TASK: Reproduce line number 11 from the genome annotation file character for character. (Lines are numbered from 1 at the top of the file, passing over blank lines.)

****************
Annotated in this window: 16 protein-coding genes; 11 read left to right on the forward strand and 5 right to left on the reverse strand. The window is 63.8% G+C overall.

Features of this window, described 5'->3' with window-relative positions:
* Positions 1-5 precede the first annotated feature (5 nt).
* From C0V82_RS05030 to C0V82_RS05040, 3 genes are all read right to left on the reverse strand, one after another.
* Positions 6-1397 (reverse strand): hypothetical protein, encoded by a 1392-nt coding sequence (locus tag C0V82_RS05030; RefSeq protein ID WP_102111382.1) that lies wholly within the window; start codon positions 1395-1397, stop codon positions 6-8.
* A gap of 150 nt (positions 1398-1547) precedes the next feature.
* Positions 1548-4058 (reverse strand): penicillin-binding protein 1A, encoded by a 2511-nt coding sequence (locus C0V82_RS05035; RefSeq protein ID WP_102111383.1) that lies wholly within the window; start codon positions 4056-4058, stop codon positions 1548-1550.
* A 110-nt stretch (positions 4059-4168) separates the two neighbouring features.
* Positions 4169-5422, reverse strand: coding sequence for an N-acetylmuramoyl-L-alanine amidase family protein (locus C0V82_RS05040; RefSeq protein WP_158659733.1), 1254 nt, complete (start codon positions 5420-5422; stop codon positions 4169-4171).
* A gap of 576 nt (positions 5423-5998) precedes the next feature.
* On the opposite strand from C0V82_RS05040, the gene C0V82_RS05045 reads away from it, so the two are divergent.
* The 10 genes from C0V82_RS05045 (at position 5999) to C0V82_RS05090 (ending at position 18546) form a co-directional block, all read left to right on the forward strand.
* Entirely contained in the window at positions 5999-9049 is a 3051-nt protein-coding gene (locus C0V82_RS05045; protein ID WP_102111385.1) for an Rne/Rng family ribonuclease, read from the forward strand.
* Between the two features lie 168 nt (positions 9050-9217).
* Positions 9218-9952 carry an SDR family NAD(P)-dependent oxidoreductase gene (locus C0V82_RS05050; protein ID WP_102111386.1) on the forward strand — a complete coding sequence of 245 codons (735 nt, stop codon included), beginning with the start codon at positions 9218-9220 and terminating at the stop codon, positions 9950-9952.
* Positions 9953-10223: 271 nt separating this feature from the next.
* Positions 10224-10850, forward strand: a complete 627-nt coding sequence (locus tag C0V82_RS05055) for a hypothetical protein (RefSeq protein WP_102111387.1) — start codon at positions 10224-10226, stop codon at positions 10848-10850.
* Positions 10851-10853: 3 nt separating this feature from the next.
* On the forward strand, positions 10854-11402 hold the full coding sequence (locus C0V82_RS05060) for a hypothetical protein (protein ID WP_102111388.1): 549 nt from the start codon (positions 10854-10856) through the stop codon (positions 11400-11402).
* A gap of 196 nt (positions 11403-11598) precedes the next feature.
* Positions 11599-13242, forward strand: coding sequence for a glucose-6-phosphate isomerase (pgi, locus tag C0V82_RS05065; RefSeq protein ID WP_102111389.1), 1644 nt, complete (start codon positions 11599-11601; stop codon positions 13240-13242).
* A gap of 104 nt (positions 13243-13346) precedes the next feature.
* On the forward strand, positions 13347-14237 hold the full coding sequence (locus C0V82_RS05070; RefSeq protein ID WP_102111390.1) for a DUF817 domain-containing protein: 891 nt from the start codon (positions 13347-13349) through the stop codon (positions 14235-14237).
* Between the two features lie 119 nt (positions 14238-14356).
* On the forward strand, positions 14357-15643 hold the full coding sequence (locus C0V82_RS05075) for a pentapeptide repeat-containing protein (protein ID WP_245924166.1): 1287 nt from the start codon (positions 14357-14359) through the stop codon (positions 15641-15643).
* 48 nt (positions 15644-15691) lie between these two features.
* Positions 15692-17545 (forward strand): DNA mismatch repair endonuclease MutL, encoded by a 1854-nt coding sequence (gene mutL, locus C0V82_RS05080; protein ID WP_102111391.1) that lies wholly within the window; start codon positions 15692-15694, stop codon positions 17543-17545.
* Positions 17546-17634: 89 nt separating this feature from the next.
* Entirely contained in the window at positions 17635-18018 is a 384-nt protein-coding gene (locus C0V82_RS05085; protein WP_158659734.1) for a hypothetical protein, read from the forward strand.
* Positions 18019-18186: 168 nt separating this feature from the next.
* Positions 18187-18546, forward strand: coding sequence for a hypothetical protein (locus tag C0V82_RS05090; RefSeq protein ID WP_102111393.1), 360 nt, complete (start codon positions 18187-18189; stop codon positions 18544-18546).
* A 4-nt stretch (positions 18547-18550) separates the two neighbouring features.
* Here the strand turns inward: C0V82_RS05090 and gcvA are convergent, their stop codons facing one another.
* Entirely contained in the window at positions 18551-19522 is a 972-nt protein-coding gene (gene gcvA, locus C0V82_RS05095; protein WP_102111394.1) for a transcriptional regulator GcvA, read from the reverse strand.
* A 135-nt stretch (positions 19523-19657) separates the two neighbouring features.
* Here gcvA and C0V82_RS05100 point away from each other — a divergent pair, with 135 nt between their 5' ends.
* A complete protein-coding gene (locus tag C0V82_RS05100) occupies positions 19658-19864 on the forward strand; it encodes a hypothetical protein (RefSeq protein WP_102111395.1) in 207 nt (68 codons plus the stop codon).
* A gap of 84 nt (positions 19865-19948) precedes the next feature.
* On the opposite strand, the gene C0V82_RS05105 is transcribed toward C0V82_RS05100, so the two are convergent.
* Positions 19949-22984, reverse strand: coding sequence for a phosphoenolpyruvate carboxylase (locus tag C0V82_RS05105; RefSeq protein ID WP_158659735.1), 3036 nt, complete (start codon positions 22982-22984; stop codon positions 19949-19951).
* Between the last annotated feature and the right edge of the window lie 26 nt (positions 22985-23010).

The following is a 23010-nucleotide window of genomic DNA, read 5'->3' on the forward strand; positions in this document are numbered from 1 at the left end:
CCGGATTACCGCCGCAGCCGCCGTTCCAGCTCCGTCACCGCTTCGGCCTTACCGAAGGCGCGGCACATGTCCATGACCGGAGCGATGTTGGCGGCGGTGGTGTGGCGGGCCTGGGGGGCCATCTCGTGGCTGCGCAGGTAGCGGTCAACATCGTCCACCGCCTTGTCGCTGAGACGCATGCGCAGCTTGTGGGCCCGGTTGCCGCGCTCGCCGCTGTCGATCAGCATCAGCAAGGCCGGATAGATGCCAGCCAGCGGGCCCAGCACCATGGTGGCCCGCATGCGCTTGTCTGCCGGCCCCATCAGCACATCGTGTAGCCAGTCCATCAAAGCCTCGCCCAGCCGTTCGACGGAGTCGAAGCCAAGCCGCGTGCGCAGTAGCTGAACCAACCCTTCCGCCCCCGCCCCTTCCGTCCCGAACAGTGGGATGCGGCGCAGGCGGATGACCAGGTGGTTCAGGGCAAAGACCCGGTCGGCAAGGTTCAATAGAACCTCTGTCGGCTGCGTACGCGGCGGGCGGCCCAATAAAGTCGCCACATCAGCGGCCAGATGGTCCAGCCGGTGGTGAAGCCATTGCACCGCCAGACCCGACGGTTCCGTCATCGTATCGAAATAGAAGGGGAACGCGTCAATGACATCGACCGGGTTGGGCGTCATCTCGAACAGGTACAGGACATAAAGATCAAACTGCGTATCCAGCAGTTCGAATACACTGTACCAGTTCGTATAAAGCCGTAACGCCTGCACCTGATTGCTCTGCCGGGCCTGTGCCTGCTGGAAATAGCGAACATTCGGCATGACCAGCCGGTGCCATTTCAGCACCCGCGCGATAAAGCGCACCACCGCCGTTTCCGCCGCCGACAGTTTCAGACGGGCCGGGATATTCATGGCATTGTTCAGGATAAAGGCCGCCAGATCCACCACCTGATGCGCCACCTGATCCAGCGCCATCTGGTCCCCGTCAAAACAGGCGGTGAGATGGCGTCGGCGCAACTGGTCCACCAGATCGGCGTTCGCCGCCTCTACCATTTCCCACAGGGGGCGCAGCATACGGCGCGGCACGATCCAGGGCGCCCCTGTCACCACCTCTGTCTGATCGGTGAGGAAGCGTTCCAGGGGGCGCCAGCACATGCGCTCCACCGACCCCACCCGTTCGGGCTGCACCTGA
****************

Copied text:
* On the opposite strand from C0V82_RS05040, the gene C0V82_RS05045 reads away from it, so the two are divergent.